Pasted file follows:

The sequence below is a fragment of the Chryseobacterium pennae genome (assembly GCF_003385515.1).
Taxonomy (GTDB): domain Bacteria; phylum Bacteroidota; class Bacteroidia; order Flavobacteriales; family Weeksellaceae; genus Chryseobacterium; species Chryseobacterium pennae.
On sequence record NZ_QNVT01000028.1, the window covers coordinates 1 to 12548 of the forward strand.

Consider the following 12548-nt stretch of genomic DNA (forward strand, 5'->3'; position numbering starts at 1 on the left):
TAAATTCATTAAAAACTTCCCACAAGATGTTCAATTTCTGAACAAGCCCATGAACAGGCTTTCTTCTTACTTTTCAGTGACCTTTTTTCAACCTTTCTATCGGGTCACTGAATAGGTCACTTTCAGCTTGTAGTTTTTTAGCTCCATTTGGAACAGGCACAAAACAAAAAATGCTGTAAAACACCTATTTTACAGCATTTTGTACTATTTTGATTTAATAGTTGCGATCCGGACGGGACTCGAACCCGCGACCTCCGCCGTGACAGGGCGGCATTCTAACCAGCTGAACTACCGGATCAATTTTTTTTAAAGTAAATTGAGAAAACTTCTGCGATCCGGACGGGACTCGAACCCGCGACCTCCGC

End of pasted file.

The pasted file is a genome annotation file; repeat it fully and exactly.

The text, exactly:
The sequence below is a fragment of the Chryseobacterium pennae genome (assembly GCF_003385515.1).
Taxonomy (GTDB): domain Bacteria; phylum Bacteroidota; class Bacteroidia; order Flavobacteriales; family Weeksellaceae; genus Chryseobacterium; species Chryseobacterium pennae.
On sequence record NZ_QNVT01000028.1, the window covers coordinates 1 to 12548 of the forward strand.

Consider the following 12548-nt stretch of genomic DNA (forward strand, 5'->3'; position numbering starts at 1 on the left):
TAAATTCATTAAAAACTTCCCACAAGATGTTCAATTTCTGAACAAGCCCATGAACAGGCTTTCTTCTTACTTTTCAGTGACCTTTTTTCAACCTTTCTATCGGGTCACTGAATAGGTCACTTTCAGCTTGTAGTTTTTTAGCTCCATTTGGAACAGGCACAAAACAAAAAATGCTGTAAAACACCTATTTTACAGCATTTTGTACTATTTTGATTTAATAGTTGCGATCCGGACGGGACTCGAACCCGCGACCTCCGCCGTGACAGGGCGGCATTCTAACCAGCTGAACTACCGGATCAATTTTTTTTAAAGTAAATTGAGAAAACTTCTGCGATCCGGACGGGACTCGAACCCGCGACCTCCGC